Self-regulation in Swiss financial market law

FINMA supports self-regulation – understood to mean regulation of the financial markets by its participants (or private associations) – where this is provided for by law (Article 7 para. 3 FINMASA).

The different types of self-regulation

FINMA distinguishes between three types of self-regulation:

  • voluntary self-regulation on a private, autonomous basis without state involvement
  • self-regulation recognised as a minimum standard
  • compulsory self-regulation

 

Types of self-regulation

Recognition as a minimum standard

Article 7 para. 3 FINMASA allows FINMA to recognise self-regulation as a minimum standard and to use its supervisory powers to enforce this. These standards then apply not only to members of the self-regulatory organisation (SRO), but also to all other organisations in the sector.

For the recognition of self-regulation as a minimum standard, in particular, FINMA will ensure that this is broadly based. Self-regulation will be recognised by FINMA’s Board of Directors.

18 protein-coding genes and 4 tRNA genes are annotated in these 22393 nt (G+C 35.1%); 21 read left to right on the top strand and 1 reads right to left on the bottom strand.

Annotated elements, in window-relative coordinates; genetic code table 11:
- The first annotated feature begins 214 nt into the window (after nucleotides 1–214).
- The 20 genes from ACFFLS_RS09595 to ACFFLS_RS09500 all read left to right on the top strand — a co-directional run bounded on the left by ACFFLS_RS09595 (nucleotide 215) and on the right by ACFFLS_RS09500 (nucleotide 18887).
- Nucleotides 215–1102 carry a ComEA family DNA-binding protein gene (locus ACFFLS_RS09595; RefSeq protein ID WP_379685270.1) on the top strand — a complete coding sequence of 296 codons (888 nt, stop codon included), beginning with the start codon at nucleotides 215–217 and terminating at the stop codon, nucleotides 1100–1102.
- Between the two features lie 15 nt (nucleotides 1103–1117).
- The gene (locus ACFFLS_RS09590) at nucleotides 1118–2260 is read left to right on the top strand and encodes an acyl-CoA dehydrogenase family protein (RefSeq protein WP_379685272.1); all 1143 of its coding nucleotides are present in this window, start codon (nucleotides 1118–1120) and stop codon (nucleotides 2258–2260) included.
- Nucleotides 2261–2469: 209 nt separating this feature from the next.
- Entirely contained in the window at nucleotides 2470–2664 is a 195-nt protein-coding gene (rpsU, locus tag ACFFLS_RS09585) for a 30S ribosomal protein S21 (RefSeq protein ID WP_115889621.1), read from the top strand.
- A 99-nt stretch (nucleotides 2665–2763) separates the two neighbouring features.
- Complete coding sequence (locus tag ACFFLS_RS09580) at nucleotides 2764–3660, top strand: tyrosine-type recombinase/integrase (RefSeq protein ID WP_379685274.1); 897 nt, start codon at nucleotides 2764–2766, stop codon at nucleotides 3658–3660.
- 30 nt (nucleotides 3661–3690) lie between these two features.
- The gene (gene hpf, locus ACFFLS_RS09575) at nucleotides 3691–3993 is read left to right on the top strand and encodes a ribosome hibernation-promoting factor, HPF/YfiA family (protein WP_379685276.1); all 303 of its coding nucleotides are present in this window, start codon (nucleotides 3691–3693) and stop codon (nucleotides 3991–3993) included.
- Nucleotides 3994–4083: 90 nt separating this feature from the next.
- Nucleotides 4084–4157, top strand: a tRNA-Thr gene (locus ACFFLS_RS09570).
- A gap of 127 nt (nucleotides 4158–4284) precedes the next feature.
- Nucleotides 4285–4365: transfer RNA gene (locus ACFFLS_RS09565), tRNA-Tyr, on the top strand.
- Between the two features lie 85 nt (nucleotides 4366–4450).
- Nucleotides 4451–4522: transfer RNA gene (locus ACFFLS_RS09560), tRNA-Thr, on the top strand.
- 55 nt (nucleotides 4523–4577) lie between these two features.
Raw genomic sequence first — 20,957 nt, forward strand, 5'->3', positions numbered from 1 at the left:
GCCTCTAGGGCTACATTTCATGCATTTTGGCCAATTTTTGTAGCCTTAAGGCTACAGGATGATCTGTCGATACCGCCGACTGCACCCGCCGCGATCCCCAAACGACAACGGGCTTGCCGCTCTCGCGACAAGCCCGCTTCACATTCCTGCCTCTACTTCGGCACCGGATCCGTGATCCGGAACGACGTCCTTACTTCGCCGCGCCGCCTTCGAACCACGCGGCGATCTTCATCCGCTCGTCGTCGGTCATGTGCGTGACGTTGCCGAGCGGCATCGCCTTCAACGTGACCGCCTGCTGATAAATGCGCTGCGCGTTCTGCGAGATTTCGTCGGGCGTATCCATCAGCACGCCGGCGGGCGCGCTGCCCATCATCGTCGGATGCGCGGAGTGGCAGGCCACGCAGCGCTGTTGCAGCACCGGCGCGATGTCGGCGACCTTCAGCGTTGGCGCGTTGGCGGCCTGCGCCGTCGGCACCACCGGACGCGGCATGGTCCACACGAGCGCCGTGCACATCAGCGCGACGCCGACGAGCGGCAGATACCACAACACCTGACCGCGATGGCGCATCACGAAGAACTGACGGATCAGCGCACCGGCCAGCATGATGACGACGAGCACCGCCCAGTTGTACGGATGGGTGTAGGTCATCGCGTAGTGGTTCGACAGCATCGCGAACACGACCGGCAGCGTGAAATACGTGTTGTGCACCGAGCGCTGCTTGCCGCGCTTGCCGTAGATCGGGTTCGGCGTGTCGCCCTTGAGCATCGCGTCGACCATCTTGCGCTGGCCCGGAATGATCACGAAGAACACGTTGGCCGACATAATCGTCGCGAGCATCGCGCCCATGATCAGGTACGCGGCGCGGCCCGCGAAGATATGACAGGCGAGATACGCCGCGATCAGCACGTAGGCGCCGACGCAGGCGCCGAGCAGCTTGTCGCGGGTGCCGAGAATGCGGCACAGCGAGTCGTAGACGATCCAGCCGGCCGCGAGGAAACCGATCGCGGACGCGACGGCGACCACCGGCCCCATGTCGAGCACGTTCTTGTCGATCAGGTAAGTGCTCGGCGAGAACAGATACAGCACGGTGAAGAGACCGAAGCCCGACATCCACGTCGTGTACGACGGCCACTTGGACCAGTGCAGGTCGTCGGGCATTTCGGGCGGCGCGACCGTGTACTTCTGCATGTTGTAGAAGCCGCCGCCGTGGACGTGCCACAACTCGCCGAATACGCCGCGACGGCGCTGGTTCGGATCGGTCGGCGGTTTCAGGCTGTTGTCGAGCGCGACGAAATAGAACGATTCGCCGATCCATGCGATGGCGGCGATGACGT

FINMA calls on the self-regulatory associations also to observe the fundamental aims of the regulatory requirements placed on FINMA. If the content of a self-regulation is of significant material significance, FINMA may also provide for public consultation.

Approval of compulsory self-regulation

The legislator tasks the SROs with compulsory self-regulation on specific issues. Mandates of this type are to be found in the Banking Act (Art. 37h, Securing of deposits) and the Anti-Money Laundering Act (Art. 24 ff AMLA). FINMA’s approval is required for compulsory self-regulation.

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